Impact Services Corporation

7/6/2016 |

Three nonprofit organizations–Impact Services Corporation, The Common Market and Philabundance–have joined forces to launch a new social enterprise: Community Partnership Kitchen. The project is the first of its kind and leverages the distinct and complementary strengths of the three organizations. Community Partnership Kitchen will provide training and jobs to residents of North Philadelphia, value-added food products to institutional customers and new and expanded business to regional farmers. Barra’s grant will enable Impact to complete the planning phase of the project, including the development of partnership agreements.

Drexel University

4/18/2016 |

Drexel University (Drexel) will lead the efforts of the Digital On-Ramps (DOR) collaborative network of 13 agencies and employers to test digital badging in Philadelphia.  Like Girl Scout badges (but virtual), digital badges are designed to demonstrate skills and provide opportunities that follow from completing the badge. Digital badging is gaining recognition as an innovation for reimagining education; integrating formal, informal and blended learning; and recognizing industry credentials. In an era when schools are looking to broaden modes of learning and the internet provides an ever-expanding pathway to learning, traditional resumes and transcripts are no longer enough.  Badging is a practical approach to capturing a more complete picture of an individual.  It  has the potential to transform how employers and admissions officers evaluate applicants.  Drexel will work with LRNG, which is creating a digital platform that combines in-school, out-of-school, work-based and online learning opportunities in a manner that is visible and accessible to all. By partnering with LRNG, Drexel becomes part of a national network of communities implementing badging.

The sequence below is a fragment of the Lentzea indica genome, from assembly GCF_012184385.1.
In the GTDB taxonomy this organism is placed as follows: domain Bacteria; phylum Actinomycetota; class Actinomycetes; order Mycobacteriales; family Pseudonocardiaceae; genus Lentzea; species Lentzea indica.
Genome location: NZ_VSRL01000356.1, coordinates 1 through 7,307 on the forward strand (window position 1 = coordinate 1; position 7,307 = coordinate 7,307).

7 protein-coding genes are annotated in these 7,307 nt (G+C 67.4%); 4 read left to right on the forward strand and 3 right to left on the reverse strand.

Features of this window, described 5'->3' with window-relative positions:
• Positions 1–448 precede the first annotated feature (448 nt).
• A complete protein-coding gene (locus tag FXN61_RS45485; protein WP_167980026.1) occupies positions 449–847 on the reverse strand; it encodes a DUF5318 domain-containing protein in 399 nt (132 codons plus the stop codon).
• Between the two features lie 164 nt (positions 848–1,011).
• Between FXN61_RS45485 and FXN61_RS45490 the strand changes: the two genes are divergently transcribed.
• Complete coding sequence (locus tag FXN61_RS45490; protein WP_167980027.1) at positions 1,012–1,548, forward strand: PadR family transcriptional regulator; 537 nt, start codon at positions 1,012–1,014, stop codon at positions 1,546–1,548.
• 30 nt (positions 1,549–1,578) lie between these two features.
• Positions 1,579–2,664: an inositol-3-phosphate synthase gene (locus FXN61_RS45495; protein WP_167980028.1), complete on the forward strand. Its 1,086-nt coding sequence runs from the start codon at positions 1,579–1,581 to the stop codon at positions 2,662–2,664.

4/18/2016 |

Although the cultural community is eager to innovate, the biggest obstacle to breaking into the digital arena is not just funding—for many, it is not knowing where to even begin.  In April 2015 the Greater Philadelphia Cultural Alliance (Alliance) announced their TechniCulture initiative. Through TechniCulture, the Alliance seeks to: deepen relationships between the cultural and tech communities; encourage and inspire cultural organizations to think more innovatively and entrepreneurially; and celebrate the region’s bourgeoning tech resources.  To further this effort, the Alliance created the TechniCulture Innovation Residency Awards (Awards).  The recipients of the Awards–which were available to organizations with budgets of under $1 million–were Christ Church, Philadelphia Young Playwrights and Tiny Dynamite. Foundation funding will (i) enable the Awardees to move their projects from feasibility to planning for implementation and (ii) support the Alliance’s learning and dissemination process related to bridging arts and technology.

Azuka Theatre

4/18/2016 |